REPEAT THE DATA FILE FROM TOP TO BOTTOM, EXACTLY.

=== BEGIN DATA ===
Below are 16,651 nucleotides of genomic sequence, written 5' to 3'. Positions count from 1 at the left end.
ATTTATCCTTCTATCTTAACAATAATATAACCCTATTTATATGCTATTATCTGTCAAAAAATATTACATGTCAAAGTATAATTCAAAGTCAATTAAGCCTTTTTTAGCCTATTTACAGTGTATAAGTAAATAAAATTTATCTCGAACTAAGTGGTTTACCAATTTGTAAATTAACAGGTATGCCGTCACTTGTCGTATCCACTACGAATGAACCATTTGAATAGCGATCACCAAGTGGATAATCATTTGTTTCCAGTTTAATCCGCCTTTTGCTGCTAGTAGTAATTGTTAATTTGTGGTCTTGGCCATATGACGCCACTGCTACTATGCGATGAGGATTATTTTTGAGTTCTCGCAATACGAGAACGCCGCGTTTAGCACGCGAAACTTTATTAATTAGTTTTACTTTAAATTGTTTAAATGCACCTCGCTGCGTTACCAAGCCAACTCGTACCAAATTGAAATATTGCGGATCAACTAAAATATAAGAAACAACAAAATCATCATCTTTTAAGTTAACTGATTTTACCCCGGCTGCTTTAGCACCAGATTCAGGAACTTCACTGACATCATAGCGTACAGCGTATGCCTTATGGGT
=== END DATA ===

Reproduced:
Below are 16,651 nucleotides of genomic sequence, written 5' to 3'. Positions count from 1 at the left end.
ATTTATCCTTCTATCTTAACAATAATATAACCCTATTTATATGCTATTATCTGTCAAAAAATATTACATGTCAAAGTATAATTCAAAGTCAATTAAGCCTTTTTTAGCCTATTTACAGTGTATAAGTAAATAAAATTTATCTCGAACTAAGTGGTTTACCAATTTGTAAATTAACAGGTATGCCGTCACTTGTCGTATCCACTACGAATGAACCATTTGAATAGCGATCACCAAGTGGATAATCATTTGTTTCCAGTTTAATCCGCCTTTTGCTGCTAGTAGTAATTGTTAATTTGTGGTCTTGGCCATATGACGCCACTGCTACTATGCGATGAGGATTATTTTTGAGTTCTCGCAATACGAGAACGCCGCGTTTAGCACGCGAAACTTTATTAATTAGTTTTACTTTAAATTGTTTAAATGCACCTCGCTGCGTTACCAAGCCAACTCGTACCAAATTGAAATATTGCGGATCAACTAAAATATAAGAAACAACAAAATCATCATCTTTTAAGTTAACTGATTTTACCCCGGCTGCTTTAGCACCAGATTCAGGAACTTCACTGACATCATAGCGTACAGCGTATGCCTTATGGGT